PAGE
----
•Jan. 26: Jury of eight women and four men is selected.

•Jan. 27: Prosecutor claims in opening statements that Stewart sold ImClone stock based on a "secret tip," then lied to cover it up. Stewart's attorney compares case with the Big Brother novel "1984."

•Feb. 3-4: Faneuil testifies that Bacanovic ordered him to tell Stewart that Waksal was selling stock. Faneuil claims Bacanovic pressured him repeatedly to cover it up.

•Feb. 10: Stewart assistant Ann Armstrong testifies Stewart personally altered log of a message Bacanovic left on day she sold ImClone. But Armstrong says Stewart ordered the message changed back and never asked her to lie.

•Feb. 19: Expert testifies ink Bacanovic used on worksheet of Stewart's portfolio to make an "(at)60" notation next to ImClone is different from other inks on the document. Stewart friend Mariana Pasternak says Stewart told her days after ImClone sale that she knew about Waksal selling and says Stewart added: "Isn't it nice to have brokers who tell you those things?"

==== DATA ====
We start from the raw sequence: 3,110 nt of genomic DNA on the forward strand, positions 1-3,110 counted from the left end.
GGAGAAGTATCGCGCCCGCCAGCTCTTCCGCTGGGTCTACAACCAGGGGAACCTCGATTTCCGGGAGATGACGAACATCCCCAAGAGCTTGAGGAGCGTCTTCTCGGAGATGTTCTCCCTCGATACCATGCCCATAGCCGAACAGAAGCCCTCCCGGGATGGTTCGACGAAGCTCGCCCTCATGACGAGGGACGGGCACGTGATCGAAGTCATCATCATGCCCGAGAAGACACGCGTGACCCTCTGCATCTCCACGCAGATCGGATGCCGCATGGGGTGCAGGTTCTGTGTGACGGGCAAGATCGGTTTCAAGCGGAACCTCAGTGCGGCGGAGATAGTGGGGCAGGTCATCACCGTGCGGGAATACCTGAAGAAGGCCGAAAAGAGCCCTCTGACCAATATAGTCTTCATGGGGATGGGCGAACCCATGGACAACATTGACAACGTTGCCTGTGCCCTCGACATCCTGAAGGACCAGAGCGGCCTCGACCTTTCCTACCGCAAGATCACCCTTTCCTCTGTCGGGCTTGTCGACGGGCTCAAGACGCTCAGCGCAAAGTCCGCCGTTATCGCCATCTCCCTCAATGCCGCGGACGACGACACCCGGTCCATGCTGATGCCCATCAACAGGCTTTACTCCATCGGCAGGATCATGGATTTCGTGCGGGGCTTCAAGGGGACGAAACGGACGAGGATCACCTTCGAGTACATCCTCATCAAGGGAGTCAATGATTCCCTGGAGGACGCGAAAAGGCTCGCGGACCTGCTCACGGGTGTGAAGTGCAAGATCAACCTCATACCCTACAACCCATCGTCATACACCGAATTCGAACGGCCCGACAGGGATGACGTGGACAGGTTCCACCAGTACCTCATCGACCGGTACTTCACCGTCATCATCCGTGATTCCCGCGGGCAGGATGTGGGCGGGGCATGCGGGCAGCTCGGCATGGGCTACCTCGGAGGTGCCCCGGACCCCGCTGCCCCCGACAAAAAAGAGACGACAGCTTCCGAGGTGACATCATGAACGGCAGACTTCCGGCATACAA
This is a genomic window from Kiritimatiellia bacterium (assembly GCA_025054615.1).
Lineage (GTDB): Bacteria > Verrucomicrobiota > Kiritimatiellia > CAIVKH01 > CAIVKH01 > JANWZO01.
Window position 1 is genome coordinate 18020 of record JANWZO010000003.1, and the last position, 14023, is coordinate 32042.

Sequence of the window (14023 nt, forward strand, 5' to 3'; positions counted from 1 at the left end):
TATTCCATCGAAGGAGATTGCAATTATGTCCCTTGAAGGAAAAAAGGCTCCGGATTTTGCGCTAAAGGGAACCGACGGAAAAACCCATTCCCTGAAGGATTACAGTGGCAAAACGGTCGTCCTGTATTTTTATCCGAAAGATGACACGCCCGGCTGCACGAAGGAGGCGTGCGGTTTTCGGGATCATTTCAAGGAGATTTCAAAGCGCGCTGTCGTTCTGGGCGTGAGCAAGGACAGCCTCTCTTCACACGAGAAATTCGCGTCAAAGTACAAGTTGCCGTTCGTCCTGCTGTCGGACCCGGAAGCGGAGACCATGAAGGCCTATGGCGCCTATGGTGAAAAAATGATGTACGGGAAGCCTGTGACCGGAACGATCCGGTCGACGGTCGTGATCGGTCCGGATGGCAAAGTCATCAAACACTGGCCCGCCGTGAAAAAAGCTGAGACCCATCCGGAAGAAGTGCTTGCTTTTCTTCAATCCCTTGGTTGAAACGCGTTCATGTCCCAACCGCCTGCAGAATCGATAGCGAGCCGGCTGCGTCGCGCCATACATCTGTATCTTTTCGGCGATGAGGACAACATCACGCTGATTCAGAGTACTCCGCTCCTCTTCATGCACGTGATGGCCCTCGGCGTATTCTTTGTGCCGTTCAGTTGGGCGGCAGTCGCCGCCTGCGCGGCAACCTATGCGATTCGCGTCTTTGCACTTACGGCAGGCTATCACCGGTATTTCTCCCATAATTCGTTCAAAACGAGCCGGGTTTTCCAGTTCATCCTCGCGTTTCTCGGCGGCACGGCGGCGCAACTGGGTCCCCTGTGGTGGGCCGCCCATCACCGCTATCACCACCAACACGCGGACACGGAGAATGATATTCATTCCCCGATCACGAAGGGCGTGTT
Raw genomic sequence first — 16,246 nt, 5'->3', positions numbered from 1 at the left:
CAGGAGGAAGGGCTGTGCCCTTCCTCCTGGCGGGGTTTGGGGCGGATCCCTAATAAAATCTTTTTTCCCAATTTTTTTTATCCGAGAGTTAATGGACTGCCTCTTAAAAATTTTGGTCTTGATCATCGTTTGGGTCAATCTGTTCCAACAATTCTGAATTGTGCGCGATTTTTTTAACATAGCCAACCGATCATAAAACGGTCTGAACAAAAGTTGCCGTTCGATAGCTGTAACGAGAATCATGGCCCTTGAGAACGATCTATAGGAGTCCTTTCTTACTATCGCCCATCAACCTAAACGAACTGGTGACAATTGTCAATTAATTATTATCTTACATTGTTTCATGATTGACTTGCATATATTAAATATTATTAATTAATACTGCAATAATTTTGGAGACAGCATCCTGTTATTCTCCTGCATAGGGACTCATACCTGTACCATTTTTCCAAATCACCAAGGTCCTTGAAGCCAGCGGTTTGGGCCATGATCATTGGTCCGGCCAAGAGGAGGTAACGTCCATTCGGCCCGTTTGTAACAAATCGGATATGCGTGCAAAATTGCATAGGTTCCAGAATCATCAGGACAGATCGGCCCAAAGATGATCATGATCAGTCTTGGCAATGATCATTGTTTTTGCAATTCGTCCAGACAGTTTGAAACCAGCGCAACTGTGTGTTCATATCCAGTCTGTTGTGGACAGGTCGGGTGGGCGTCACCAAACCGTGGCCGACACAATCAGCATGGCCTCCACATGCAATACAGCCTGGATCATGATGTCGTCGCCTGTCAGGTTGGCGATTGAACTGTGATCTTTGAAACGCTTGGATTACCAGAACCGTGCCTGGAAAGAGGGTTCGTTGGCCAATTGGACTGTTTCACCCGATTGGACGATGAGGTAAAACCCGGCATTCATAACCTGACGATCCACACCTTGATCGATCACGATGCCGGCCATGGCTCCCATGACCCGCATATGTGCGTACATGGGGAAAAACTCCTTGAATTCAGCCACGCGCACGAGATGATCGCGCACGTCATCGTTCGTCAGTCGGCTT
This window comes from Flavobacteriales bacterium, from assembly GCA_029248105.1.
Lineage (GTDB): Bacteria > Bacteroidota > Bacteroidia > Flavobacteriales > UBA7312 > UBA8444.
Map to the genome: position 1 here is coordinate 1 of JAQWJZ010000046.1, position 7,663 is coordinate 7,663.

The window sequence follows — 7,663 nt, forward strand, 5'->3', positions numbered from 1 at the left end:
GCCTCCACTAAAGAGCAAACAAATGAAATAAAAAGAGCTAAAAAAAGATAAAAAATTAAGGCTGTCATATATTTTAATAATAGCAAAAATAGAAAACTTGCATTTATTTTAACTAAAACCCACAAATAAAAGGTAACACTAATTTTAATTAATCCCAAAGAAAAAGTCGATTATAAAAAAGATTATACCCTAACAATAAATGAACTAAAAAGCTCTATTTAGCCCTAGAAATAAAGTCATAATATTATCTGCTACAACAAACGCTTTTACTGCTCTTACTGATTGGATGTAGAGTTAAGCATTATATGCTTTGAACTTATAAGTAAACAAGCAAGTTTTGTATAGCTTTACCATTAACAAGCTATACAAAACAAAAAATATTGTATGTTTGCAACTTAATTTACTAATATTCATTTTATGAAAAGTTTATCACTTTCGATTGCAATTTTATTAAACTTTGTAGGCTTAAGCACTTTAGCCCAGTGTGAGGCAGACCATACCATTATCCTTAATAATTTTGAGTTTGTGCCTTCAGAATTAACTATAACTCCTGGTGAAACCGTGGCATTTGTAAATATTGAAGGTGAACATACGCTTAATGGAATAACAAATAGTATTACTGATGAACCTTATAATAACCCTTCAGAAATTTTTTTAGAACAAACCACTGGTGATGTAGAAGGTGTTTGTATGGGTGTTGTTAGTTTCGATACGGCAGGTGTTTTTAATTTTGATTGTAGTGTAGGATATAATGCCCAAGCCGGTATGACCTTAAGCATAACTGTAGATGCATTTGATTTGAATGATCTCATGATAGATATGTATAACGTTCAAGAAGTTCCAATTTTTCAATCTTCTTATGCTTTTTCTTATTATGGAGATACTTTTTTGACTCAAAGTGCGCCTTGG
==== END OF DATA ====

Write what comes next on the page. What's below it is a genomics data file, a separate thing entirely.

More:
•Feb. 20: Under cross-examination, Pasternak backtracks on "Isn't it nice" remark, saying it could have been something she herself thought. Government rests its case.

•Feb. 23: Jeremiah Gutman, former Faneuil lawyer called as witness for Bacanovic, instead backs up Faneuil testimony. Defense ink expert says "(at)60" ink may match ink from a dash mark elsewhere on the worksheet. Heidi DeLuca, a Stewart business manager, says she has a memory of Bacanovic discussing plans to sell Stewart's ImClone shares at $60.

•Feb. 25: Stewart lawyers call just one witness — a lawyer whose notes raise question about what questions Stewart was asked in interviews with the government. Government plays tape of Bacanovic saying he never discussed $60 plan with DeLuca.

•Feb. 27: Judge throws out securities fraud count against Stewart. The charge accused her of deceiving investors in her own media company by claiming she sold ImClone because of the $60 agreement.

•March 3: Jury begins deliberations.

•March 5: Stewart convicted on all charges; Bacanovic convicted on all but one charge, making a false statement.

Managing Crisis Management: